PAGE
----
“Life is meant to be felt.” Owen had an oncology appointment today.  He weighs 12 pounds 6 ounces.  His tumor hasn’t gotten smaller since his last ultrasound, but it’s beginning to calcify.  He’s now on two diuretics: one to help with his heart problems, the other to help with his dysfunctional lymphatic system.  The tumor causes these and other issues.

That stupid tumor.  I can’t wait till its gone.

This past week, Owen had surgery to repair five hernias.  When the surgeon cut him open, there was so much abdominal fluid that it spilled on the ground.  He struggled the next few days with fever and an incision that excessively leaked and insisted on reopening.

But over all, four-month-old Owen hasn’t seem too concerned.

Owen hasn’t known life with a body that works very well.  He breathes too fast.  His heart beats too fast.  He’s had three surgeries and four blood transfusions.  He bounces between the cardiologist, GI specialist and oncologist.  His head was shaved for NICU IV’s and the only hair he has is an almost braidable rat-tail.

But the most amazing thing is that he doesn’t know the difference.

He may face blood draws or have weekly appointments or lack the ability to hold his head up, but he’s also just a baby who sleeps and eats and smiles and yawns.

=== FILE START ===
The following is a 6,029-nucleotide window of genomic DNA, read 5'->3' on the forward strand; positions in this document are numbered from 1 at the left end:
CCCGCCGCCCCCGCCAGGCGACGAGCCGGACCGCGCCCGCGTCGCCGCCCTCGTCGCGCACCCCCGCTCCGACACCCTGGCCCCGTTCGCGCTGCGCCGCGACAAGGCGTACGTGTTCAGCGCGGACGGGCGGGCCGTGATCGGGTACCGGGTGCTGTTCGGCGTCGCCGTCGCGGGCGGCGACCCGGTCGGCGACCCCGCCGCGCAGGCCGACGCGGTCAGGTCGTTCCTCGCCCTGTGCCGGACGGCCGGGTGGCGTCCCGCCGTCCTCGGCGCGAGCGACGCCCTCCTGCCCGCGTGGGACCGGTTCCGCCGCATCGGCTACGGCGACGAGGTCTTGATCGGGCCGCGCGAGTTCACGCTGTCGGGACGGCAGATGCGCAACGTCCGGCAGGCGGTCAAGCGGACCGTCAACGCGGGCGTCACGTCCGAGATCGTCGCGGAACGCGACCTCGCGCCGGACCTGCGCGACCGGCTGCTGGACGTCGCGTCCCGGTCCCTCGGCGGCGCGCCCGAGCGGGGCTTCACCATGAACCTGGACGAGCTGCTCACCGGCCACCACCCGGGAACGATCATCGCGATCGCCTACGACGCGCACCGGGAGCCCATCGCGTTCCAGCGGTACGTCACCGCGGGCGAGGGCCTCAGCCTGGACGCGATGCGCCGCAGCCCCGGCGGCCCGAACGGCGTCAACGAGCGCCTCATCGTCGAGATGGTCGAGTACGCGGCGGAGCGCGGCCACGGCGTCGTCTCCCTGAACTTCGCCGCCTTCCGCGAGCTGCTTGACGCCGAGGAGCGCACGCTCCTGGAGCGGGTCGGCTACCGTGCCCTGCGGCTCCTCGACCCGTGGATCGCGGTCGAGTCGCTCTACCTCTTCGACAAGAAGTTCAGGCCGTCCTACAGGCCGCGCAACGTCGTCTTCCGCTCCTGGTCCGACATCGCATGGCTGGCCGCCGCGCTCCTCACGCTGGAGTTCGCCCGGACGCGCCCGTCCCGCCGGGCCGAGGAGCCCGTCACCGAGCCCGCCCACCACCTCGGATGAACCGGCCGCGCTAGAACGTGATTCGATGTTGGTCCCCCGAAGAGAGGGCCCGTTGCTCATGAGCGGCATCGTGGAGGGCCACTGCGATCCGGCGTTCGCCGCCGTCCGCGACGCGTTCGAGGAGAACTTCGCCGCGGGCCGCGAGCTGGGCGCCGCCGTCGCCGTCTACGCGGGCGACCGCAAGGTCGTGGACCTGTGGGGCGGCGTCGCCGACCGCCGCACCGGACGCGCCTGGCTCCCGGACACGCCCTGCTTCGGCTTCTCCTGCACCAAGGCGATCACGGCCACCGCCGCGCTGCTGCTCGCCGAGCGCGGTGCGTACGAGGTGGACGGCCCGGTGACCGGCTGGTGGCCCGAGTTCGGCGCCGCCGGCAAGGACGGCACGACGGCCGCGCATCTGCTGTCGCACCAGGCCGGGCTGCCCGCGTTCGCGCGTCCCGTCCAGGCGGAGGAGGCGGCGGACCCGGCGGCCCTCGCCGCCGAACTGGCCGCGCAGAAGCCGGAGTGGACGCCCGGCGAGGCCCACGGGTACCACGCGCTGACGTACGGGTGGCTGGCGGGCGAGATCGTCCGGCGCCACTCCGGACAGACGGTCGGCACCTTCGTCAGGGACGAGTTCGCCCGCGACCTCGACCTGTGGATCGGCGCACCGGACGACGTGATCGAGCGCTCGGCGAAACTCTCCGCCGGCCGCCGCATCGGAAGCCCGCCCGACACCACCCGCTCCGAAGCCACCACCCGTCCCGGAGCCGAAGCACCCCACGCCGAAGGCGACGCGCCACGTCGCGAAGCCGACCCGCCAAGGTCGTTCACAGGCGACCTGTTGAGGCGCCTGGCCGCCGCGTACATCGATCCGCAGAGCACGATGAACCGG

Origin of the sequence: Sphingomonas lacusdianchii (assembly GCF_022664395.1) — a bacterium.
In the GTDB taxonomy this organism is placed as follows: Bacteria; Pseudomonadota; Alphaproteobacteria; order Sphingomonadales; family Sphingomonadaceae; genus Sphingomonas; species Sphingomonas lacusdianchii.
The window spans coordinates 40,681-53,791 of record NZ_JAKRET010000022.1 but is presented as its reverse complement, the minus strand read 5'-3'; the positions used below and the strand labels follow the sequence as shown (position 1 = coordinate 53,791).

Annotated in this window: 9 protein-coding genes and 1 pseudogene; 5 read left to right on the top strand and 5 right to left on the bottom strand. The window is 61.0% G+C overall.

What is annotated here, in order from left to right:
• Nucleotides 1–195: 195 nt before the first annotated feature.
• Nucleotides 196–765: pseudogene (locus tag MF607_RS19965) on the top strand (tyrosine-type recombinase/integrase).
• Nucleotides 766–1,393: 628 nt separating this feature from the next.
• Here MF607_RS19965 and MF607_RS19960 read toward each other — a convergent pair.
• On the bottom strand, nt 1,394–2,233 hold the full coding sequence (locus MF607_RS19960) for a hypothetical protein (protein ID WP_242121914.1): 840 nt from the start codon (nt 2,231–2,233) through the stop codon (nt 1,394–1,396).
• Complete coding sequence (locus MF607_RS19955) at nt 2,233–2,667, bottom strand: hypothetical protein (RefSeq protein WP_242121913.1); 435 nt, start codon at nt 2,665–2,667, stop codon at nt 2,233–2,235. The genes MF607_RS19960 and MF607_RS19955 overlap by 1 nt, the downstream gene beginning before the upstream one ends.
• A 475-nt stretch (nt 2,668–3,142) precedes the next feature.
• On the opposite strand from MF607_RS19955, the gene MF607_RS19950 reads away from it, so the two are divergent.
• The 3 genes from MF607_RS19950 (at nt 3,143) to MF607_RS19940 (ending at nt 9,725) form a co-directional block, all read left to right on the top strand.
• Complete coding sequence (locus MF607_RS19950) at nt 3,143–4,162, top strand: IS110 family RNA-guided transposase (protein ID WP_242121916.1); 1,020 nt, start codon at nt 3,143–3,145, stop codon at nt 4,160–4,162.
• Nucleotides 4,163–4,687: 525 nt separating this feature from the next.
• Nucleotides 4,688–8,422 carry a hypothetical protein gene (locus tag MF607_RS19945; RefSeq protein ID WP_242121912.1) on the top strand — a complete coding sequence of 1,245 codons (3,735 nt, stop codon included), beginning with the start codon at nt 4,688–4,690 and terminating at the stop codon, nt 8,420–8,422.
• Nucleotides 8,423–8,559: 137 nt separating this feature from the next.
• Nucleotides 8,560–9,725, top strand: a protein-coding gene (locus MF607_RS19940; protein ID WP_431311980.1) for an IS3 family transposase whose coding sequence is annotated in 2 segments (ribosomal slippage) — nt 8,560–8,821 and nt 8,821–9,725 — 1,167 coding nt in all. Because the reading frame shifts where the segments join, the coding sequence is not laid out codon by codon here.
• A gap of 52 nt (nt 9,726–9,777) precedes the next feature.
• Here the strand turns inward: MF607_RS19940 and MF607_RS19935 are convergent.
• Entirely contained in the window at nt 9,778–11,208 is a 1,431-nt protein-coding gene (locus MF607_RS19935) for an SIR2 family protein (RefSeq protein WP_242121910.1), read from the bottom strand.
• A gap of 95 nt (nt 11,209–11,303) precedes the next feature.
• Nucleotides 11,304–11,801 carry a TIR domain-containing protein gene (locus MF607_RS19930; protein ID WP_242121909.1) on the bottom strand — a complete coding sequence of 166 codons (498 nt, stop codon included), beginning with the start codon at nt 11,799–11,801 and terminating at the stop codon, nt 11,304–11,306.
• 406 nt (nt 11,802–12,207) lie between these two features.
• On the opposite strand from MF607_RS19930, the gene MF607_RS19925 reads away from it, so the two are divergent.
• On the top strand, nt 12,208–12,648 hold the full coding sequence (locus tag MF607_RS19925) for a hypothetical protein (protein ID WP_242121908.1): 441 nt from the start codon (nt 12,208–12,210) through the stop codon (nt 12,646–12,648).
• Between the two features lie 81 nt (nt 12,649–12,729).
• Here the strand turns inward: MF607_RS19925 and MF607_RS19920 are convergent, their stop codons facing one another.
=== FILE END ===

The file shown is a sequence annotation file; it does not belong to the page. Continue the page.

And he doesn’t know yet that he’s supposed to worry.

Instead, he just does his baby activities—at the doctor, in the hospital, at the church nursery, in a grandparent’s arms, or in his often-calming car seat.

He cries.  He squirms in pain and his tears are the saddest, most real things I’ve ever seen.

But he lives in the moment, whether happy with his sisters or screaming because of a blood pressure cuff.

There’s no dread.  There’s no fear.  There’s just now.

And I’m not naïve enough to think it will be like this forever.  He’ll learn to fear.  He’ll learn to dread.  But he’ll also learn to eagerly anticipate.  And he’ll learn to hope.

He’s teaching me the necessity of the present—where are we right now?  And how can we learn to sleep and eat and smile and cry in this very moment?  There’s no sense sitting in a past that can’t contain us or grabbing for a future that we can’t corral.

Instead, maybe we can learn to laugh or smile or kick and scream in the present.

We can talk in authenticity about today—about our dread and our fear but also our anticipation and ultimately our hope.

Hope never excludes today—instead it recognizes it as a necessary ingredient in our present transformation and our unknown tomorrows.

Eat, smile, sleep and cry.  Do what you can do today—not what you wish you could do tomorrow.

There’s no such thing as fast-forwarding or rewinding.  Instead, we have to feel— the tense relationships, the frustrating job, the kids who won’t sleep through the night, the unanswered questions.

Every situation offers an invitation to be with God—the hurt and the rejection, the belonging and the joy.  And it’s only by sitting in the now that we learn to embrace the feelings as a path toward God’s deep affection.

Be still and know.  Acknowledge the present.  Stare hope in the face.  And feel life.

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